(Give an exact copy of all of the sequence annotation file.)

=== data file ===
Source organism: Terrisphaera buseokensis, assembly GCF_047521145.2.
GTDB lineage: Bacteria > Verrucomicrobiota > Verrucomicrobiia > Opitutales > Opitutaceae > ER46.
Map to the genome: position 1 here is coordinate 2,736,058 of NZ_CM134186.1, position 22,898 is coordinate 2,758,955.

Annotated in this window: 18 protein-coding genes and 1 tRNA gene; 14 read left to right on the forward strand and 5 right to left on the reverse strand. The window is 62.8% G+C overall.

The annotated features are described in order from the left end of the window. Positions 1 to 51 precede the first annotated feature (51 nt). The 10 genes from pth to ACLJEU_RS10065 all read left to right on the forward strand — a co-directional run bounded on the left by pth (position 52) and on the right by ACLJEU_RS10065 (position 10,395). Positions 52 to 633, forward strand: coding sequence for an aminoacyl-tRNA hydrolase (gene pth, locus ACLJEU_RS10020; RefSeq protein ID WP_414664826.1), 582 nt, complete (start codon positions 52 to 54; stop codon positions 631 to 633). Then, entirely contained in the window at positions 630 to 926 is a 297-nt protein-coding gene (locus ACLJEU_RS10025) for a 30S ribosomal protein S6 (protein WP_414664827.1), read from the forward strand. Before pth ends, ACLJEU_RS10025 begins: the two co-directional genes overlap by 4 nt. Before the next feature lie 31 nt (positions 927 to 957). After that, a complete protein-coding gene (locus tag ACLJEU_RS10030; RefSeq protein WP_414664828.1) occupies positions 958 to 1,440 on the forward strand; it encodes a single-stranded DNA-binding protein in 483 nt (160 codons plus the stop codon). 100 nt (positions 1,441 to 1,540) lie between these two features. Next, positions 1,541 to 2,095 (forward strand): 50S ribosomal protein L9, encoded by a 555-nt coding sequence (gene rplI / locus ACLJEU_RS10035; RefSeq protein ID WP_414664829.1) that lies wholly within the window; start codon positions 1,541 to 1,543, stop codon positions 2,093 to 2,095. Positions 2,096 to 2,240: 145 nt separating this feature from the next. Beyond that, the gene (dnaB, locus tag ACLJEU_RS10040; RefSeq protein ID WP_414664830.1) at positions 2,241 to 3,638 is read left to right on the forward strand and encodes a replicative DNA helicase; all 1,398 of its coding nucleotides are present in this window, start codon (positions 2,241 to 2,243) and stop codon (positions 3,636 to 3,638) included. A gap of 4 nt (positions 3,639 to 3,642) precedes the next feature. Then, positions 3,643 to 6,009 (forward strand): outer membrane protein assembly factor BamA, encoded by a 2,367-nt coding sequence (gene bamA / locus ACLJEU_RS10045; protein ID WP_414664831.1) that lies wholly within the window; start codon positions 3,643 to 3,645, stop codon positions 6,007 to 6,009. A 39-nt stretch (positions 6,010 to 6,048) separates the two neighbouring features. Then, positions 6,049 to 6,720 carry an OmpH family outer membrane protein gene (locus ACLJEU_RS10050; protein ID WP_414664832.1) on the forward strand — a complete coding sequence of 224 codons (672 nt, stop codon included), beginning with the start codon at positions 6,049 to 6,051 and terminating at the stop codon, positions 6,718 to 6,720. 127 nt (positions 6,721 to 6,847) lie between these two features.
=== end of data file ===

Source organism: Terrisphaera buseokensis, assembly GCF_047521145.2.
GTDB lineage: Bacteria > Verrucomicrobiota > Verrucomicrobiia > Opitutales > Opitutaceae > ER46.
Map to the genome: position 1 here is coordinate 2,736,058 of NZ_CM134186.1, position 22,898 is coordinate 2,758,955.

Annotated in this window: 18 protein-coding genes and 1 tRNA gene; 14 read left to right on the forward strand and 5 right to left on the reverse strand. The window is 62.8% G+C overall.

The annotated features are described in order from the left end of the window. Positions 1 to 51 precede the first annotated feature (51 nt). The 10 genes from pth to ACLJEU_RS10065 all read left to right on the forward strand — a co-directional run bounded on the left by pth (position 52) and on the right by ACLJEU_RS10065 (position 10,395). Positions 52 to 633, forward strand: coding sequence for an aminoacyl-tRNA hydrolase (gene pth, locus ACLJEU_RS10020; RefSeq protein ID WP_414664826.1), 582 nt, complete (start codon positions 52 to 54; stop codon positions 631 to 633). Then, entirely contained in the window at positions 630 to 926 is a 297-nt protein-coding gene (locus ACLJEU_RS10025) for a 30S ribosomal protein S6 (protein WP_414664827.1), read from the forward strand. Before pth ends, ACLJEU_RS10025 begins: the two co-directional genes overlap by 4 nt. Before the next feature lie 31 nt (positions 927 to 957). After that, a complete protein-coding gene (locus tag ACLJEU_RS10030; RefSeq protein WP_414664828.1) occupies positions 958 to 1,440 on the forward strand; it encodes a single-stranded DNA-binding protein in 483 nt (160 codons plus the stop codon). 100 nt (positions 1,441 to 1,540) lie between these two features. Next, positions 1,541 to 2,095 (forward strand): 50S ribosomal protein L9, encoded by a 555-nt coding sequence (gene rplI / locus ACLJEU_RS10035; RefSeq protein ID WP_414664829.1) that lies wholly within the window; start codon positions 1,541 to 1,543, stop codon positions 2,093 to 2,095. Positions 2,096 to 2,240: 145 nt separating this feature from the next. Beyond that, the gene (dnaB, locus tag ACLJEU_RS10040; RefSeq protein ID WP_414664830.1) at positions 2,241 to 3,638 is read left to right on the forward strand and encodes a replicative DNA helicase; all 1,398 of its coding nucleotides are present in this window, start codon (positions 2,241 to 2,243) and stop codon (positions 3,636 to 3,638) included. A gap of 4 nt (positions 3,639 to 3,642) precedes the next feature. Then, positions 3,643 to 6,009 (forward strand): outer membrane protein assembly factor BamA, encoded by a 2,367-nt coding sequence (gene bamA / locus ACLJEU_RS10045; protein ID WP_414664831.1) that lies wholly within the window; start codon positions 3,643 to 3,645, stop codon positions 6,007 to 6,009. A 39-nt stretch (positions 6,010 to 6,048) separates the two neighbouring features. Then, positions 6,049 to 6,720 carry an OmpH family outer membrane protein gene (locus ACLJEU_RS10050; protein ID WP_414664832.1) on the forward strand — a complete coding sequence of 224 codons (672 nt, stop codon included), beginning with the start codon at positions 6,049 to 6,051 and terminating at the stop codon, positions 6,718 to 6,720. 127 nt (positions 6,721 to 6,847) lie between these two features.